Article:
Abstract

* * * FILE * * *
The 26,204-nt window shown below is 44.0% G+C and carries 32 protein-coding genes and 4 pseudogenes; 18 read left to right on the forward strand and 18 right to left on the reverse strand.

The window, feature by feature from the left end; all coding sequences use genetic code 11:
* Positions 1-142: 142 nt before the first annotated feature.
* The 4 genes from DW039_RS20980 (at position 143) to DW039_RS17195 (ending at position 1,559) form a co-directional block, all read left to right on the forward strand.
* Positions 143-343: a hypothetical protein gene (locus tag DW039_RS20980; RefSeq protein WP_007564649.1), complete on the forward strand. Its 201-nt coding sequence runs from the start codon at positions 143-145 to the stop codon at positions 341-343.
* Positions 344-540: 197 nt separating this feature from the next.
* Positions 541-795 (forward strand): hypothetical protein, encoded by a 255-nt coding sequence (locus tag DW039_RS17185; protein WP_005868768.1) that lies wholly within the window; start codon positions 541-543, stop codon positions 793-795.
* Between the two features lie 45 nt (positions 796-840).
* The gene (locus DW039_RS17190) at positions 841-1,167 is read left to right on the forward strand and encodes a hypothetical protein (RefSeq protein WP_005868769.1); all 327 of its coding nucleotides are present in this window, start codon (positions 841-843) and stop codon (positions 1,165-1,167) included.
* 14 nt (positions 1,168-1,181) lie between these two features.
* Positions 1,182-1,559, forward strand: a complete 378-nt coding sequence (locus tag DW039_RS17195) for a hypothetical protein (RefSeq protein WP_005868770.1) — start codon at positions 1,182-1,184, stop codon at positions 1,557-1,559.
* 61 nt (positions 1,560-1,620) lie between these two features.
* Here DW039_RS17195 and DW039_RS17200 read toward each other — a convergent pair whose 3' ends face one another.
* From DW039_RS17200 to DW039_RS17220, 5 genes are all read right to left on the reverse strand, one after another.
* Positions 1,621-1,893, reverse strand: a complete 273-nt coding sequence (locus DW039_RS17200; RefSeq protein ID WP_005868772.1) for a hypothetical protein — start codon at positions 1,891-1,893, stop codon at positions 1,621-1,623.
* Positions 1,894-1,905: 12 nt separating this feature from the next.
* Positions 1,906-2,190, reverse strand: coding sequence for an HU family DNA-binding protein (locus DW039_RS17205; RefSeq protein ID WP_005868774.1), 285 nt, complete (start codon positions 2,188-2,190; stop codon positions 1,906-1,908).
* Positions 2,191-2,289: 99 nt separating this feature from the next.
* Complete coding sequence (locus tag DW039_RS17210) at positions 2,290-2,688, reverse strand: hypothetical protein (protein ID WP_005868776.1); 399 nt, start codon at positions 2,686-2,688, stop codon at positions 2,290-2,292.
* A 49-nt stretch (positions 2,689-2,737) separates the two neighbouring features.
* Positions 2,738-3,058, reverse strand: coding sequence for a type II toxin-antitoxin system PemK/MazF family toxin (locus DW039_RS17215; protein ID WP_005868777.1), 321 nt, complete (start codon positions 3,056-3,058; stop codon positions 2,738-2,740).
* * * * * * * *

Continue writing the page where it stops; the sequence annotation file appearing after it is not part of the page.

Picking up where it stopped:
This paper considers some of the existing uses of the concept of ‘generation’ as applied in the context of forced migration research. It focuses on an analysis of two little known classics (Ryder 1965; Kertzer 1983) and argues in favour of a renewed interest in the relevance of the concept as an analytical tool. It suggests that conceptual rigour is a prerequisite to undertaking empirical research, particularly in the context of studying long term patterns of adaptation.

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